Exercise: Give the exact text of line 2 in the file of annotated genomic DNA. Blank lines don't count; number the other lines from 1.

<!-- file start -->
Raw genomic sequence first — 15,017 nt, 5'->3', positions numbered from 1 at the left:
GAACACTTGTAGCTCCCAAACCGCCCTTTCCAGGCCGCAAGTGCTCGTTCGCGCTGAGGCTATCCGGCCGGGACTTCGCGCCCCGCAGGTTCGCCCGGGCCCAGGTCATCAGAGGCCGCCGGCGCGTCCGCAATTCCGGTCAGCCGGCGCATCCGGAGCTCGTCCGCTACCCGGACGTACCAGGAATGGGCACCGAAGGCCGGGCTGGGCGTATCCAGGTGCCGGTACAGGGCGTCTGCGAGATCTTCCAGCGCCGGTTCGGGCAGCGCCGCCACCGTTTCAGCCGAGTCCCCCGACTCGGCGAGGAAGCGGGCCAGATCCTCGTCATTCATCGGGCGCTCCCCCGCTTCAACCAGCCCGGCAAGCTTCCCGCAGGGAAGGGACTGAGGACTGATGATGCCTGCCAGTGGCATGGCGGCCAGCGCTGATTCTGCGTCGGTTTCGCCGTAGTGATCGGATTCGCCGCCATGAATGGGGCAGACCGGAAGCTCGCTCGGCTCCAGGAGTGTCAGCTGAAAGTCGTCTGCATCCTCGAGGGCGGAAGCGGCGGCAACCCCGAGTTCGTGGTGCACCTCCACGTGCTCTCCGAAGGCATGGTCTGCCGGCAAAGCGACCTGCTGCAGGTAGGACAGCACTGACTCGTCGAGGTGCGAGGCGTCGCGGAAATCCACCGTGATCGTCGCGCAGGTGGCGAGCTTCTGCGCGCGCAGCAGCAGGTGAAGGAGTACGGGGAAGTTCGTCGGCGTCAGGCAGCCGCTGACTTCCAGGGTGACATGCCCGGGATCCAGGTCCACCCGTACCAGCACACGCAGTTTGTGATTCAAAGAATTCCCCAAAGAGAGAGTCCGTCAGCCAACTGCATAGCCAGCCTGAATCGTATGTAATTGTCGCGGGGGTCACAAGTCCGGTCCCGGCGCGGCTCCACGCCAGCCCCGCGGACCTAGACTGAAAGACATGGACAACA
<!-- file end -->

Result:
GAACACTTGTAGCTCCCAAACCGCCCTTTCCAGGCCGCAAGTGCTCGTTCGCGCTGAGGCTATCCGGCCGGGACTTCGCGCCCCGCAGGTTCGCCCGGGCCCAGGTCATCAGAGGCCGCCGGCGCGTCCGCAATTCCGGTCAGCCGGCGCATCCGGAGCTCGTCCGCTACCCGGACGTACCAGGAATGGGCACCGAAGGCCGGGCTGGGCGTATCCAGGTGCCGGTACAGGGCGTCTGCGAGATCTTCCAGCGCCGGTTCGGGCAGCGCCGCCACCGTTTCAGCCGAGTCCCCCGACTCGGCGAGGAAGCGGGCCAGATCCTCGTCATTCATCGGGCGCTCCCCCGCTTCAACCAGCCCGGCAAGCTTCCCGCAGGGAAGGGACTGAGGACTGATGATGCCTGCCAGTGGCATGGCGGCCAGCGCTGATTCTGCGTCGGTTTCGCCGTAGTGATCGGATTCGCCGCCATGAATGGGGCAGACCGGAAGCTCGCTCGGCTCCAGGAGTGTCAGCTGAAAGTCGTCTGCATCCTCGAGGGCGGAAGCGGCGGCAACCCCGAGTTCGTGGTGCACCTCCACGTGCTCTCCGAAGGCATGGTCTGCCGGCAAAGCGACCTGCTGCAGGTAGGACAGCACTGACTCGTCGAGGTGCGAGGCGTCGCGGAAATCCACCGTGATCGTCGCGCAGGTGGCGAGCTTCTGCGCGCGCAGCAGCAGGTGAAGGAGTACGGGGAAGTTCGTCGGCGTCAGGCAGCCGCTGACTTCCAGGGTGACATGCCCGGGATCCAGGTCCACCCGTACCAGCACACGCAGTTTGTGATTCAAAGAATTCCCCAAAGAGAGAGTCCGTCAGCCAACTGCATAGCCAGCCTGAATCGTATGTAATTGTCGCGGGGGTCACAAGTCCGGTCCCGGCGCGGCTCCACGCCAGCCCCGCGGACCTAGACTGAAAGACATGGACAACA